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Octopus wrestling was a popular sport in the 1960s

Nikola Simonovski

Many unconventional sports have existed in the past but were then abandoned because they were either unpopular, unsafe or required the suffering of animals.

Examples include duels with pistols, pigeon hunting, solo synchronized swimming or tug-of-war. There was another sport that was probably very interesting for the spectators but was, however, completely absurd and dangerous for the competitors. This sport was octopus wrestling, and it was once quite popular in the United States around the middle of the last century.

The first written account of octopus wrestling was in 1949, in the Mechanic Illustrated magazine. The article, called “Octopus Wrestling is My Hobby”, was written by Wilmon Menard, who talks about his trip to Tahiti where he joined a local hunter in his clash with a giant octopus.

The sport reached the height of its popularity in the 1960s and was especially popular on the West Coast of the United States. There were even World Championships organized in Puget Sound, Washington.

Octopus wrestling statue. Photo Credit

Octopus wrestling statue. Photo Credit

The event was seen by approximately 5,000 spectators and was broadcast by TV stations. The awards were given both to individuals and teams who caught the largest octopus. The captured animal would be returned to the sea later, given to an aquarium, or simply eaten. The biggest World Octopus Wrestling Championship was held in April 1963 in Tacoma, when a total of 111 divers took part in the games. 25 giant Pacific octopuses were caught that day, with weights ranging from 4 to 57 pounds.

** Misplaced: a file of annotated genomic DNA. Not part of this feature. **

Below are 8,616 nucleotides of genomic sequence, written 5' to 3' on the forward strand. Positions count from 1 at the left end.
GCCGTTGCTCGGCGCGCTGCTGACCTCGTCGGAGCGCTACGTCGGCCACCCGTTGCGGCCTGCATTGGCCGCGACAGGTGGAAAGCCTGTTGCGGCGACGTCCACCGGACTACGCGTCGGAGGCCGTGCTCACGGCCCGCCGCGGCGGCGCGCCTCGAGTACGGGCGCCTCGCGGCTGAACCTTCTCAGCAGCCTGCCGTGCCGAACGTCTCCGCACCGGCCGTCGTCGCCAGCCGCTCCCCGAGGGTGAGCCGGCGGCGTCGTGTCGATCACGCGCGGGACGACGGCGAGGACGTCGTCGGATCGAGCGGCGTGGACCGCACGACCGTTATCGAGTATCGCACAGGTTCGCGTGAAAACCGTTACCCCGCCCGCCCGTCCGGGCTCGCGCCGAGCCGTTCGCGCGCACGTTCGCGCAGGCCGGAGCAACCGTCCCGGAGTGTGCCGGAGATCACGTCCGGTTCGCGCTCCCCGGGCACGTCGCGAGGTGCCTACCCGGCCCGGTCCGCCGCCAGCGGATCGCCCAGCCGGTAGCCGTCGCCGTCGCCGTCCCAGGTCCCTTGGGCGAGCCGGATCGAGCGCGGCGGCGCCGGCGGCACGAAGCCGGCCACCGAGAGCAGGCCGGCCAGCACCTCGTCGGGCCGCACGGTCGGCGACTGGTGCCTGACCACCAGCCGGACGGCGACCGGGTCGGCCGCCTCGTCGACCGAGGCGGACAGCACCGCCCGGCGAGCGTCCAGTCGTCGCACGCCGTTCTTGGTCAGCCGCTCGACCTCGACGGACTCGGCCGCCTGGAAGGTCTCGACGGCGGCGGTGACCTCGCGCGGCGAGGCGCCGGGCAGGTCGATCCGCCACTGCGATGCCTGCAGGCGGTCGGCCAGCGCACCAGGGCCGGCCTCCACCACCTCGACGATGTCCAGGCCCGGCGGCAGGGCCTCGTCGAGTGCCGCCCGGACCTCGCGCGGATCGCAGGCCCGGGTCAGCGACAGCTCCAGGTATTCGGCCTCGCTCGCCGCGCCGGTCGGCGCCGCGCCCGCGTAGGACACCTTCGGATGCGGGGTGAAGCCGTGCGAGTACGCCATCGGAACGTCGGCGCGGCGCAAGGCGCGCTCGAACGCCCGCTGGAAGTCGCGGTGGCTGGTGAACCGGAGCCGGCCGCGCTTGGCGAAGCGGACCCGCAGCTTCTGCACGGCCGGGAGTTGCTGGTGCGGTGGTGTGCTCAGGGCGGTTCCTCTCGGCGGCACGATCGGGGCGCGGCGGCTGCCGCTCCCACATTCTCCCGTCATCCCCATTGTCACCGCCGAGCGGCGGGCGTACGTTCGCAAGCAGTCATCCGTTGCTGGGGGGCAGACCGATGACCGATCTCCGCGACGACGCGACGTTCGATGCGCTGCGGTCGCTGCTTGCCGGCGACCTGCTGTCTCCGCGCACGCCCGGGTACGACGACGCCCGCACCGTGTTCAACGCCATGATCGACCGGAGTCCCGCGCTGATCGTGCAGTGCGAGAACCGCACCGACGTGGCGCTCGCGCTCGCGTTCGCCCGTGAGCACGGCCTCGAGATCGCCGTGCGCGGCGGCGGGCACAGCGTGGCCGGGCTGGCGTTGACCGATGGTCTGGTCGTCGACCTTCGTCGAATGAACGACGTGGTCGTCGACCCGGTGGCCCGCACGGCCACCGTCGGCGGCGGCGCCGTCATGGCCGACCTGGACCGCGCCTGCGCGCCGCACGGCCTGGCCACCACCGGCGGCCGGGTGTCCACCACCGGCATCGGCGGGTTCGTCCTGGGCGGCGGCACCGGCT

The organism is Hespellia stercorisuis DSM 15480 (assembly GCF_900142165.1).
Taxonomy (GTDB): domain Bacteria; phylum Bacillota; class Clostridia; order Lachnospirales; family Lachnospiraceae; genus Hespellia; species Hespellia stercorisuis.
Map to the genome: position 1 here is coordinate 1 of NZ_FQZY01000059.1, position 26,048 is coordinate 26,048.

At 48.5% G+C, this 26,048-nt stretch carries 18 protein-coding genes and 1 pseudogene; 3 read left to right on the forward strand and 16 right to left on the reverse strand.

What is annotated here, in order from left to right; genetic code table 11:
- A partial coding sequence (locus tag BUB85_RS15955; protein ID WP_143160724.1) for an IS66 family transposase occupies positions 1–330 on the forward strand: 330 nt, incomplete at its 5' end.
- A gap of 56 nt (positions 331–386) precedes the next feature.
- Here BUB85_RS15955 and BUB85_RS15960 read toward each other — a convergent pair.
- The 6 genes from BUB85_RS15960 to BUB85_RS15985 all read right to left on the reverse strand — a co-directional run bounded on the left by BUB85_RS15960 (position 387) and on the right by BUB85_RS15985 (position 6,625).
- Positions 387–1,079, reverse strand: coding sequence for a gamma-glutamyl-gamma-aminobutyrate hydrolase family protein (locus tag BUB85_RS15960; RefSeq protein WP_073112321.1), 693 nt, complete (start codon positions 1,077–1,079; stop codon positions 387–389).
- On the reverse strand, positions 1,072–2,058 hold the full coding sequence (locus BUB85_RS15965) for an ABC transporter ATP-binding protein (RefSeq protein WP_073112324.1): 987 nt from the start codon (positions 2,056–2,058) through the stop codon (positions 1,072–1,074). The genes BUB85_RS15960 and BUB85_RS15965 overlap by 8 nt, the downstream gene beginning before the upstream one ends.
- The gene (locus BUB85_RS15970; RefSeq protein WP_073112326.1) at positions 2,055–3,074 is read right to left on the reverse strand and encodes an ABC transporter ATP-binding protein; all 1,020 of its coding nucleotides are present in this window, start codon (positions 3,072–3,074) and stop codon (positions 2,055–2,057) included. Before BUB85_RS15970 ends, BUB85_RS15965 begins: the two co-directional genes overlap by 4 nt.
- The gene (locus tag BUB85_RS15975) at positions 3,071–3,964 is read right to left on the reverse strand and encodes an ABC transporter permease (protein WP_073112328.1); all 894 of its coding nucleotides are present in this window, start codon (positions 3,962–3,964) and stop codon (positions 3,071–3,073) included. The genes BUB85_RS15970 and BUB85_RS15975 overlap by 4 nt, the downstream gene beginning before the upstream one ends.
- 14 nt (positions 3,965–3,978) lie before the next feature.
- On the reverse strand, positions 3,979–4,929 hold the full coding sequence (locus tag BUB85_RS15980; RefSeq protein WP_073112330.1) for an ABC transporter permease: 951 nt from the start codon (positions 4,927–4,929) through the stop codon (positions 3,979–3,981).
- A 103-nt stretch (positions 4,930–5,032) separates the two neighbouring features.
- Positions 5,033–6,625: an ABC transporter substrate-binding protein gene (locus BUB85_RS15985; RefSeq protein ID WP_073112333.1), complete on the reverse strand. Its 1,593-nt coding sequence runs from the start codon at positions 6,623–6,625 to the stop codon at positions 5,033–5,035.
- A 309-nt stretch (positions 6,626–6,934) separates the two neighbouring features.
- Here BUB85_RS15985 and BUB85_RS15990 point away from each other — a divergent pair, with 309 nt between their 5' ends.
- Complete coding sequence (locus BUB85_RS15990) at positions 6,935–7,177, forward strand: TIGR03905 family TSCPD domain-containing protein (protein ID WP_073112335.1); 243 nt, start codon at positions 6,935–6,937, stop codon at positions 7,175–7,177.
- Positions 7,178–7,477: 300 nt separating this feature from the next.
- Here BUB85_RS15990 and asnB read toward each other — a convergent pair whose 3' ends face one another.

The sport involved a team of divers who would descend into the water at depths up to 60 feet, where they would encounter the octopus in its den. The teams consisted of 2 or 3 men who would struggle to get free of the tentacles of the animal and drag the octopus to the surface. The suction cups made the sport hard and dangerous, and it could take a long time to extract the animal and up into the open air. Once it was out, the octopus would be measured on a scale, and the team with the biggest animal would win the competition.

Octopuses swim with their arms trailing behind. Photo Credit

Octopuses swim with their arms trailing behind. Photo Credit

The sport’s popularity faded by the mid-1960s when people slowly lost interest in octopus wrestling.

Read another story from us: The Challenger expedition: journey that founded oceanology and turned Jules Verne’s fantasy into reality

The final blow to the sport was given by the state of Washington, which brought in a law that forbade the harassing of octopus.

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